Tom Frampton has more fans than Lady Gaga. Some are alcohol driven and a few are AC-DC. Is this a catchy intro, or what?
Tom worked in the electric fan industry as a young man, then started his own company in California in 1984. When he moved to Indy 10 years later, he built a new facility in Zionsville. His company, Fanimation, designs and creates truly unique fans. Their 140-page catalog is a breath of fresh air. Every fan is distinctive: some modern, some nostalgic, some traditional. Compared to the first paragraph, this one was a drag. But read on.
Tom's interest in fans led him to amass a small collection as well as membership in an exclusive club of enthusiasts--fan fans, if you will. When the only fan museum in the country closed in Wichita, Kansas, in 2005, Tom offered to house the collection at its present Zionsville location. Tom and his wife drove out to Kansas where he and other fan collectors packed up 300-odd fans (some, very odd) and headed back to Indy where he added his own assortment of whirling wonders, making a total of over 450, which are now on exhibit. It is the only electric fan museum in the country open to the public.
Electric fans go back to the 1880s when savvy manufacturers realized they could just slap some blades on a motor and create a hot commodity. But it wasn't long before the electric fan became as much decorative as functional. Many of Frampton's fans (both in the museum and in his sales catalog) are works of art; many are enclosed or even hidden in elaborate exteriors. His restored antique fans are often models for many of his reproductions.
Take a spin through his 1500-square-foot museum and you'll be amazed at how many different kinds of fans there are. Sure, there are electric floor fans, desk fans and ceiling fans, but you'll also be blown away by those older models powered by water pressure, huge batteries, alcohol and steam. A few you even have to wind up. For many who breeze through the museum, the tour is nostalgic, especially for the senior crowd who gaze at fans that their parents and grandparents depended on before air conditioning was commonplace.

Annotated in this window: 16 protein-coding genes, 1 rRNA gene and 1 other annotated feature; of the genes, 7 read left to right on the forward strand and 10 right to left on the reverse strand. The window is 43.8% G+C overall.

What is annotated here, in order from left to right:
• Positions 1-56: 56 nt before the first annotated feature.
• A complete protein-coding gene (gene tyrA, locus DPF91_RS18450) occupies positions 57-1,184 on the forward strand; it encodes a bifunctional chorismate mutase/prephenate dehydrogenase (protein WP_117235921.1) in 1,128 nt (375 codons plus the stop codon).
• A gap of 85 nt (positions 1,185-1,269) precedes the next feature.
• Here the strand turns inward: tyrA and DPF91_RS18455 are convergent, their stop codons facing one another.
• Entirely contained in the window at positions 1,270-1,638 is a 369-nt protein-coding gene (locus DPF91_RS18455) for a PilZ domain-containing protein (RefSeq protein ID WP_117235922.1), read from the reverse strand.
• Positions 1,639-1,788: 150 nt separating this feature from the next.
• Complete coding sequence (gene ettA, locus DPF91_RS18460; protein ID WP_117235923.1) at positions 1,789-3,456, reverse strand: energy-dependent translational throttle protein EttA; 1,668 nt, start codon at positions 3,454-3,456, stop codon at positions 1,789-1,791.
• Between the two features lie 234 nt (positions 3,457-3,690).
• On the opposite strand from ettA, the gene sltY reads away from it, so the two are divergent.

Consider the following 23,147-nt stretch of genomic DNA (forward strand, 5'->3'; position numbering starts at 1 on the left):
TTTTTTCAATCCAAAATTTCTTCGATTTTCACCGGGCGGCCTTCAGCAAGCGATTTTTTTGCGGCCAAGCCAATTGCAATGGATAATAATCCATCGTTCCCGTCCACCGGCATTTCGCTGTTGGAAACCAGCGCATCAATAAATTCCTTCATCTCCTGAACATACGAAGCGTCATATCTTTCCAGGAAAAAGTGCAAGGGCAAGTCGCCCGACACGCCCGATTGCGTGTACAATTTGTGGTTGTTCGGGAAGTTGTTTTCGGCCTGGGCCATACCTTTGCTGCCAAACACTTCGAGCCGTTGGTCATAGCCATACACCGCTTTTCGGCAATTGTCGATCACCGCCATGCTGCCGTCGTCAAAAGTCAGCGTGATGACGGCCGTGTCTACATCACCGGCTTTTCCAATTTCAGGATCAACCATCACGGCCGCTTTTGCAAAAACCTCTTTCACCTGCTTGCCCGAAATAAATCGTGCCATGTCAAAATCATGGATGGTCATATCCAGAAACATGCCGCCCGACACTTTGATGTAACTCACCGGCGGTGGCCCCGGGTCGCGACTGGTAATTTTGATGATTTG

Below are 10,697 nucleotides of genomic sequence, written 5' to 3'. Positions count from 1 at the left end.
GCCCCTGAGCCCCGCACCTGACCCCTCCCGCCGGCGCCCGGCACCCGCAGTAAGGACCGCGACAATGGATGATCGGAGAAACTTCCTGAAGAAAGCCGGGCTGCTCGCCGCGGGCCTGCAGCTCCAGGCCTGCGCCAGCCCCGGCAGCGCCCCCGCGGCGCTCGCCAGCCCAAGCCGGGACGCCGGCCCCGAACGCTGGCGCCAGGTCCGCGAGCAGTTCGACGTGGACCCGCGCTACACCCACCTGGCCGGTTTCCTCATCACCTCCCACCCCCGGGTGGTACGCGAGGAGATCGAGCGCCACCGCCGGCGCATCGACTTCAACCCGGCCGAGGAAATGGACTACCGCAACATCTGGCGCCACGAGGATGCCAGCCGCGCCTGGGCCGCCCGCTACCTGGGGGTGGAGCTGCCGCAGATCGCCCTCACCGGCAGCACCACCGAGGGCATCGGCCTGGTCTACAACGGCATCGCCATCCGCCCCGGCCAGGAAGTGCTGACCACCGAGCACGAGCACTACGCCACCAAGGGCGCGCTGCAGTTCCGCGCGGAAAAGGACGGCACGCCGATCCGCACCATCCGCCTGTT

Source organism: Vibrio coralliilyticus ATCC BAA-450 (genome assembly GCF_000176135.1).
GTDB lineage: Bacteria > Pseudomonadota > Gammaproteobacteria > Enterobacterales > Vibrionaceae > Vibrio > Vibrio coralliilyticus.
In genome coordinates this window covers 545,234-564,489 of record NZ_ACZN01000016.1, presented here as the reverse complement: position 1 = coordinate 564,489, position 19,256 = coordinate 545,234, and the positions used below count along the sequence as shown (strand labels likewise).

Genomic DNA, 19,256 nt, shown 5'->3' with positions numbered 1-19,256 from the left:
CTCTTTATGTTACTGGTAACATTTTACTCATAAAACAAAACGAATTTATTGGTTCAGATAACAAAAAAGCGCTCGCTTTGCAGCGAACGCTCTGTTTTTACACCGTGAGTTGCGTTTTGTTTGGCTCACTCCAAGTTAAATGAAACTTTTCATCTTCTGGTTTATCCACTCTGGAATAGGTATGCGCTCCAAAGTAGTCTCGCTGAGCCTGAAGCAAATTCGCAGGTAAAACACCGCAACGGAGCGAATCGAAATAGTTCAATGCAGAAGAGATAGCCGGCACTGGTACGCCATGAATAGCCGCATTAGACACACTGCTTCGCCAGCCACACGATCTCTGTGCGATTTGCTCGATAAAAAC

While Tom occasionally looks on eBay or collector sites, he finds most of his best pieces at estate sales. "I'm always looking for that diamond in the rough, that one-of-a-kind fan, but they are rare." Yeah, a good fan is hard to find.
He has created unique fans for resorts all over the world, including the Raffles Hotel in Singapore, where his ceiling fan is such a conversation piece that Tom has gotten calls in the middle of the night by people asking if they can buy a fan like that. They can. It's called a Punkah and you have to Google it to see just how offbeat (but never off center) it really is.
Tom is also a movie fan, which is why he's happy to provide fans for movies. In some cases, like Down and Out in Beverly Hills and Mel Gibson's 1994 Maverick, he was specifically contracted to make one for the set. Sometimes, like in the opening scene of I Robot, Tom was pleased to see that one of his creations, a single-bladed model, had, unbeknownst to him, been prominently displayed in this futuristic film.
That must have been cool!